6 Loving Mantras to Say When You Don’t Know What to Say

6-mantras-to-say-when-you-dont-know-what-to-say

Sometimes we just don’t know what to say.

Situations may call for words. We want to give them. We want to speak love.

But we’re empty.

Here are six mantras I learned from Thich Nhat Hanh that we can repeat to others so they’ll know we love them.

1. “I am here for you.”

Just showing up is often the bulk of the work. Your presence is a marvelous present.

But tag the gift of your presence by saying the words “I am here for you.” It imprints upon others that you really do care.

2. “I know you are there, and I am very happy.”

But what about when someone shows up for you? That often leaves us at a loss for words, too. How can you let them know how much it means to you that they showed up?

Keep it simple. Tell others you see them and how it makes you feel. That’s another way to show love.

3. “I know you suffer, and that is why I am here for you.”

When you notice a friend is in pain, say so.

It’s an extra layer of love on top of the first mantra. Not only are you here for them, but you see their hurt. Acknowledging the pain of others can go a long way in helping heal it.

4. “I suffer, please help.”

This one may be the hardest to say. And even harder if the person you’re talking to is the one causing your suffering.

Your pride may prompt you to say the opposite—“I’m totally fine; I don’t need your help.” But acknowledging that you need help often prompts others to become the help you need. It’s an exchange of love.

5. “This is a happy moment.”

When you experience victories, these words come easily.

But when your friend experiences victories, celebrate with them, too, as an act of love. Even in ordinary moments, find reasons to be grateful for the here and now, together.

6. “You are partly right.”

When you are praised, say this to remind yourself not to take the compliment too seriously (maybe out loud, maybe silently).

Likewise, also say this when you are criticized (at least say it internally). By accepting your common humanity, you won’t become “a victim of a prideful illusion” nor will you condemn yourself for a weakness.

When we improve our communication, we improve our relationships. Using our intention to listen deeply and using our words to love profoundly, we understand more and are understood more, one person at a time.

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Which saying can you use today? Which one would you like to hear? Please share in the comments.

updated from the archives

26 thoughts on “6 Loving Mantras to Say When You Don’t Know What to Say

  1. blankLaurie

    I love these responses. They not only express emotions that are hard to share, they also invite ongoing communication. I am often don’t know what to say. These will help.

    1. blankLisaNotes Post author

      I agree with you, Laurie: “they also invite ongoing communication.” It can be easy to shut down a conversation when we only offer platitudes that help no one. But real communication is so much healthier.

    1. blankLisaNotes Post author

      I wish I had said these more often myself, Theresa. Too often we think we have to say something profound or lengthy, when what people really need from us is direct presence and love.

  2. blankMaryleigh

    Especially in this time of Covid when hugs are not always welcome, the right set of words are – I thought 3 was especially helpful for me: ““I know you suffer, and that is why I am here for you.” It’s a good outreach idea – depending on the situation and the person which parts to say out loud! Personally, I want an entire book of sayings like these! What a great graduation gift idea, too!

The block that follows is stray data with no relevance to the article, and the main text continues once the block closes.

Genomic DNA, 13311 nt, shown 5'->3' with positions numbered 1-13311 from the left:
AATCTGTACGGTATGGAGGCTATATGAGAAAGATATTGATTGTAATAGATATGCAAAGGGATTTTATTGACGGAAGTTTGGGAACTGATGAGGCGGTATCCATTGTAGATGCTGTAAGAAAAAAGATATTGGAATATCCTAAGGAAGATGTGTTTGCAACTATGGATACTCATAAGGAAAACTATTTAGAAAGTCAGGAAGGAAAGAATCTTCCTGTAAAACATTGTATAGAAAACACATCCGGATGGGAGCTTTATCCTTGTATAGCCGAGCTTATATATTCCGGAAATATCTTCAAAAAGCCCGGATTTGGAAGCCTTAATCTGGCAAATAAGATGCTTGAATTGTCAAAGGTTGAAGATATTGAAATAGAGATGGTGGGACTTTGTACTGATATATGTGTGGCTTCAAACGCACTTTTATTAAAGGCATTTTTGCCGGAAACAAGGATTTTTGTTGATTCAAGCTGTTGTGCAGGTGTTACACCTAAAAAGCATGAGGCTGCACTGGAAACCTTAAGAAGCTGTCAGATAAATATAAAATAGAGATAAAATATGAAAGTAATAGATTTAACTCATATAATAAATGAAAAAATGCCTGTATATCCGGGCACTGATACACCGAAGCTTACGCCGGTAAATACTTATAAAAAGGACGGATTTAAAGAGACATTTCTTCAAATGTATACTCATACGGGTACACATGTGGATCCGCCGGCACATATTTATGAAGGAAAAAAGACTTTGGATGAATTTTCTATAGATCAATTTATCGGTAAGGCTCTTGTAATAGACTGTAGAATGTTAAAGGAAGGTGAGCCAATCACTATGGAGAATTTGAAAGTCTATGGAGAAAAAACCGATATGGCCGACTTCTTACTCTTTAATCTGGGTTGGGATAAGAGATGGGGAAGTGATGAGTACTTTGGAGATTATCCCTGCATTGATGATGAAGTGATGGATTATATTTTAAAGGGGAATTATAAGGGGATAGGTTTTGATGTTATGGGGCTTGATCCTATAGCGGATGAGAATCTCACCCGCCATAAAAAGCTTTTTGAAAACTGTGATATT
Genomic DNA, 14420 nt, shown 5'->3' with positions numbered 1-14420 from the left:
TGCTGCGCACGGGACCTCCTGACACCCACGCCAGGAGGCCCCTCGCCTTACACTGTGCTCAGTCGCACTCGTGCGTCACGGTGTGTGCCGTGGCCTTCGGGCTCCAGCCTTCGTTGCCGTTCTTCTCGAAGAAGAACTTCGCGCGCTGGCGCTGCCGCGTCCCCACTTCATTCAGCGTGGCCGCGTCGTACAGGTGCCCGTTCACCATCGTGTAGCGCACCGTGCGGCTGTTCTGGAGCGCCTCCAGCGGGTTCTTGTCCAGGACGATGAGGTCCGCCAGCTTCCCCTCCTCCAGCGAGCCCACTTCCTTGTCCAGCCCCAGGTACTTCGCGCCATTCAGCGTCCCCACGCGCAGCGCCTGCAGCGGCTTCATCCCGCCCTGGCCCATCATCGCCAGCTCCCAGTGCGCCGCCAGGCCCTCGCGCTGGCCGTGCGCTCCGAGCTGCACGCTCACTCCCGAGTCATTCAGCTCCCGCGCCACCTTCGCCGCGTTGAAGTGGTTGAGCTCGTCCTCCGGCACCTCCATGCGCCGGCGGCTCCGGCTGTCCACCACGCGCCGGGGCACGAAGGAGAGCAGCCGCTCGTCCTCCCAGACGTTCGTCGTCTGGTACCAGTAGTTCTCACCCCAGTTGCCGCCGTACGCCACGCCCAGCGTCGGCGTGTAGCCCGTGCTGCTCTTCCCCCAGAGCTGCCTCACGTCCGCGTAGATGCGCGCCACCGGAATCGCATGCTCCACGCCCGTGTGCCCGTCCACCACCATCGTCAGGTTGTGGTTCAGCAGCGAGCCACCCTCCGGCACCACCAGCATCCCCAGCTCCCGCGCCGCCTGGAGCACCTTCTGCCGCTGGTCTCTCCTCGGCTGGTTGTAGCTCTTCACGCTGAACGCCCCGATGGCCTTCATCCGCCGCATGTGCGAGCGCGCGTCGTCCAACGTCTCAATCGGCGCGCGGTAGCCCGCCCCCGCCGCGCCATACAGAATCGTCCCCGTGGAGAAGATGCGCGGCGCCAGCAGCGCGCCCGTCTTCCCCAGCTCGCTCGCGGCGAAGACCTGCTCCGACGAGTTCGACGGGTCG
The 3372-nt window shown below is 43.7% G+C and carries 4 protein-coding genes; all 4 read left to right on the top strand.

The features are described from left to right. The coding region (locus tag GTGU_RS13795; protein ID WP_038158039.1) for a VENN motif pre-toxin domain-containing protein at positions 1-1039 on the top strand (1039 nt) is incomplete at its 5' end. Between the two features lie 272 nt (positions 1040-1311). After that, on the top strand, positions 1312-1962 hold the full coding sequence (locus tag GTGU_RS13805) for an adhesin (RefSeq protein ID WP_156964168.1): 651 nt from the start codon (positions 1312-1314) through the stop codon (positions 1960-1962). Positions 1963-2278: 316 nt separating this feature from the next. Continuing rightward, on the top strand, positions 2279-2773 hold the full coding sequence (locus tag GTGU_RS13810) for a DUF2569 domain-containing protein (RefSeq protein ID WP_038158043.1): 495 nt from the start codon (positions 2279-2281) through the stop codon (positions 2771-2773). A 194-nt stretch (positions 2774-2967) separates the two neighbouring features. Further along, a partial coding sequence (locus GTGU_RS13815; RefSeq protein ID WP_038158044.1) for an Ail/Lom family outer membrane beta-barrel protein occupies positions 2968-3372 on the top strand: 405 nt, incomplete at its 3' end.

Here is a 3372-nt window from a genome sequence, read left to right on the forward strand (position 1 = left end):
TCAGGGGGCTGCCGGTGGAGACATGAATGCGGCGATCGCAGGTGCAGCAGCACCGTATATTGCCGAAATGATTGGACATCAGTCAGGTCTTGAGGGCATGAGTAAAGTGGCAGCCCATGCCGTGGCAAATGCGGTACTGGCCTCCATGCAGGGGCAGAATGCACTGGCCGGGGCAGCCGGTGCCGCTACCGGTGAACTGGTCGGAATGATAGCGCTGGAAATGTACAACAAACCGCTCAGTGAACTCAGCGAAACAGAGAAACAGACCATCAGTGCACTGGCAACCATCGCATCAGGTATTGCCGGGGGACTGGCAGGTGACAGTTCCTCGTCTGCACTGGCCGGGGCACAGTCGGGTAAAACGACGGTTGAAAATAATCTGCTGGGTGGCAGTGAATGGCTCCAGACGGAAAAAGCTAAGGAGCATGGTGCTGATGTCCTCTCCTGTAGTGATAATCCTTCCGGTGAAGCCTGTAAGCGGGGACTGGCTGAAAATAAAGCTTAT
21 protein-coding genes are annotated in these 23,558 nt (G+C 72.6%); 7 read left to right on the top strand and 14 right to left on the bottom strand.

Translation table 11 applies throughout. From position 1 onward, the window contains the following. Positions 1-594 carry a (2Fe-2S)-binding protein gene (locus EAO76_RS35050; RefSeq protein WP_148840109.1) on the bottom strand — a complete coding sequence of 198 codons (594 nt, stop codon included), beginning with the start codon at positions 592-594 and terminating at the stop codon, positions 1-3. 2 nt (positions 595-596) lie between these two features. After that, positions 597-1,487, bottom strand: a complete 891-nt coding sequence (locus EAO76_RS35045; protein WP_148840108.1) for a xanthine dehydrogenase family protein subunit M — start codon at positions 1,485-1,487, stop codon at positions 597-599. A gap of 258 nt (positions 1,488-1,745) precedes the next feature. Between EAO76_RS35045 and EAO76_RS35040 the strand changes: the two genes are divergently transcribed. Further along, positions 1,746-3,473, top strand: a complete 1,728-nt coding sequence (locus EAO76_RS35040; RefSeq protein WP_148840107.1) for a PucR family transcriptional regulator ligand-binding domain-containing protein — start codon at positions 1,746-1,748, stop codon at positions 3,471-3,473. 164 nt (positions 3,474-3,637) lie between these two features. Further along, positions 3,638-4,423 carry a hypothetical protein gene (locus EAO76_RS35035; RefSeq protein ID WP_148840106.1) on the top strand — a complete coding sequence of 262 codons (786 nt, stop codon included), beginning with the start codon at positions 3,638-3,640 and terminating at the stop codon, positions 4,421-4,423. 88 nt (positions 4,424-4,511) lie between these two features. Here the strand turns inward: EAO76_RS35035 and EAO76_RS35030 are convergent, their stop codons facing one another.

3. blankLois Flowers

    These are all helpful responses, Lisa. I especially like the last one, said quietly to ourselves when we are praised or criticized. It takes some practice to acknowledge the helpful parts of criticism and discard the rest, but it makes it much easier to swallow, doesn’t it? Hugs, friend.

    1. blankLisaNotes Post author

      I’m having to swallow that one myself this week, Lois. I was given some criticism that I’m having to balance with other words. It’s never easy for me. My mind initially goes to one of two extremes: either reject the criticism altogether, or take it to its extreme and assume I do nothing right. But I need to remember the criticism was only “partly right” and I’ll be okay. 🙂

    1. blankLisaNotes Post author

      I know what you mean, Michele. If I’m given a few minutes to think about it, sometimes I can come up with something, but right off the bat I’m often at a loss for words too.

  4. blankBev Rihtarchik

    Lisa,
    This is so timely. My good friend and neighbor, who has been battling pancreatic cancer, just received news the cancer has metastesized to her liver. In these moments, when you’ve prayed, written notes, talked, listened…you just don’t know what to say. “I’m here for you,” is probably the simplest and best thing I can say. believe we get ourselves in trouble when we try to say too much. Thanks for sharing this!
    Blessings,
    Bev xx

    1. blankLisaNotes Post author

      Oh, I’m so sorry that your neighbor got such hard news, Bev. 🙁 I pray for her as well as for you that your presence will be a comfort to her in these days ahead. I’m certain you will be a blessing.

  5. blankDonna

    Lisa, these mantras are all so powerful! Working with hurting people I can tell you how much “seeing” them with a loving statement can make an impact. Thank you for sharing these!

    1. blankLisaNotes Post author

      I can imagine what a blessing you are to those you work with, Donna. If you can help us feel seen even online, I know you really help people feel seen in person!

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